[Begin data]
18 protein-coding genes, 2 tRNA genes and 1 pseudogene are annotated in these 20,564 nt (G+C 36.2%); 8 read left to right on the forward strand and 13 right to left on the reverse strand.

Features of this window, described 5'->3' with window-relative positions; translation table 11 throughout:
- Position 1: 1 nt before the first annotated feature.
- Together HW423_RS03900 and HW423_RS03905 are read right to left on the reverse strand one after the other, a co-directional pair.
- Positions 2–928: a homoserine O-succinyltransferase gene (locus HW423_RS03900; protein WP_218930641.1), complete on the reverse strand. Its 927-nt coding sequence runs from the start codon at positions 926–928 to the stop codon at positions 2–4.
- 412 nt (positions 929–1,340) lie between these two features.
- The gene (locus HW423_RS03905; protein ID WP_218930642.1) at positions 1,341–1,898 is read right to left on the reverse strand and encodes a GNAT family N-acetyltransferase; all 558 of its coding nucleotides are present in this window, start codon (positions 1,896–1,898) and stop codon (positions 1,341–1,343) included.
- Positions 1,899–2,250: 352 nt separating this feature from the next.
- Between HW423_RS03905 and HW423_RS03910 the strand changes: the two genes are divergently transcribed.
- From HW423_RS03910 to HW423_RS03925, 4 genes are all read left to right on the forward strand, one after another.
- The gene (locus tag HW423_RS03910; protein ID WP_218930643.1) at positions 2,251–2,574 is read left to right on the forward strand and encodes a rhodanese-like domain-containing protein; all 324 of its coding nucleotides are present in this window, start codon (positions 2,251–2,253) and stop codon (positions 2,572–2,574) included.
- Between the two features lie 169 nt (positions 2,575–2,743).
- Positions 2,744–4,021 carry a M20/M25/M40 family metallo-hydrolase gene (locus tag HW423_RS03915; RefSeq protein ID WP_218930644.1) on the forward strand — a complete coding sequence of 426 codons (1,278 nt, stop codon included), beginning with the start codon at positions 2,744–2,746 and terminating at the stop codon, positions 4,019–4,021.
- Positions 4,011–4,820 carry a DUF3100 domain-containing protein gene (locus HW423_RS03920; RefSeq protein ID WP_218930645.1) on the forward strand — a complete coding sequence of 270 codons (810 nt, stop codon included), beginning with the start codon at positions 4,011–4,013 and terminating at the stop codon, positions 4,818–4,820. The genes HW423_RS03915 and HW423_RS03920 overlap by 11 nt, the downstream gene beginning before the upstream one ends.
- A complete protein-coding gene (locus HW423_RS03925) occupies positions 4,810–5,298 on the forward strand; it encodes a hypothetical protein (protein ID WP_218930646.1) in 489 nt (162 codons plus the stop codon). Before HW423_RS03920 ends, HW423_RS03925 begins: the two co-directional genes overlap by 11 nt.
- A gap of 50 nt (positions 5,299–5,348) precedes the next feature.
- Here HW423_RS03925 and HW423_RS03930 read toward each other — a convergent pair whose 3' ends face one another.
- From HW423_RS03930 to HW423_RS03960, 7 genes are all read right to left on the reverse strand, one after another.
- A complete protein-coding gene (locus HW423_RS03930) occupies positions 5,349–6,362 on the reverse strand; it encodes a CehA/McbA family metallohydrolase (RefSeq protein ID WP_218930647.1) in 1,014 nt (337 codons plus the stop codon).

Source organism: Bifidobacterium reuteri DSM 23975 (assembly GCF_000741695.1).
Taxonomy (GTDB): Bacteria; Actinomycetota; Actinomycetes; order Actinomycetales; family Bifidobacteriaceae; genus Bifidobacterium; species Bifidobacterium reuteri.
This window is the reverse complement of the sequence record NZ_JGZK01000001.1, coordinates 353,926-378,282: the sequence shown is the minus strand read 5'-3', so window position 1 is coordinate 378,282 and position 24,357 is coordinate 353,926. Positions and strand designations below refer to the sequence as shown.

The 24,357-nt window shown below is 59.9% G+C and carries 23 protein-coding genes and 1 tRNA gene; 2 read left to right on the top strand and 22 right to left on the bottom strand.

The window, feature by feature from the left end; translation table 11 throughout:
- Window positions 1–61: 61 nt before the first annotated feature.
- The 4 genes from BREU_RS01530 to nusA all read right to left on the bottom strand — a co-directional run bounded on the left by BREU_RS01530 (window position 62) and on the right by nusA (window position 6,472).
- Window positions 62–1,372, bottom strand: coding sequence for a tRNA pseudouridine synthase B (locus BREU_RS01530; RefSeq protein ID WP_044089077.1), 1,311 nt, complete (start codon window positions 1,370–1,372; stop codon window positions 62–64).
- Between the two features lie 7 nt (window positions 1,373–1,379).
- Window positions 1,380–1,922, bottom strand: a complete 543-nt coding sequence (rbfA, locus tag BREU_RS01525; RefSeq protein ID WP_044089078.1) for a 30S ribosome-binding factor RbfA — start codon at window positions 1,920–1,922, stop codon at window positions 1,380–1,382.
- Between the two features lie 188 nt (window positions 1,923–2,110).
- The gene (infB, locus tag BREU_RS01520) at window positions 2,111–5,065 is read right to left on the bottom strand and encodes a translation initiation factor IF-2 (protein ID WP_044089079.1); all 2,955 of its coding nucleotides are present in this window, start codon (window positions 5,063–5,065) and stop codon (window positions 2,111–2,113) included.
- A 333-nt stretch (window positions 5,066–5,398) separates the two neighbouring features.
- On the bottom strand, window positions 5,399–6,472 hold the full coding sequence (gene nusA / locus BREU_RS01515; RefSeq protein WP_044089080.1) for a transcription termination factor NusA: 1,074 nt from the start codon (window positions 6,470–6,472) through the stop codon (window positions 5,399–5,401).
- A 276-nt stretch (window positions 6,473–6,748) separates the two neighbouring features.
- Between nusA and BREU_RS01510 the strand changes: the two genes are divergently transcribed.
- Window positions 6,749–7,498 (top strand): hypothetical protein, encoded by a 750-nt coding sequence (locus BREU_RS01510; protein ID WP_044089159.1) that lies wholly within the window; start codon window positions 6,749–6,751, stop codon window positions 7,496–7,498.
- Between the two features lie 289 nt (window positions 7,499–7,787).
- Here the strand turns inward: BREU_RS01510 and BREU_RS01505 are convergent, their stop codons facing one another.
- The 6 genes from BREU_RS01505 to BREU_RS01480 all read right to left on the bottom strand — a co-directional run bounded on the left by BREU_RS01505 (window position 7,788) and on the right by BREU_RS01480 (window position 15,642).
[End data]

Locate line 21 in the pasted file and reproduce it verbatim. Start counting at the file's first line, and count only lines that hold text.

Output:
Taxonomy (GTDB): Bacteria; Actinomycetota; Actinomycetes; order Actinomycetales; family Bifidobacteriaceae; genus Bifidobacterium; species Bifidobacterium reuteri.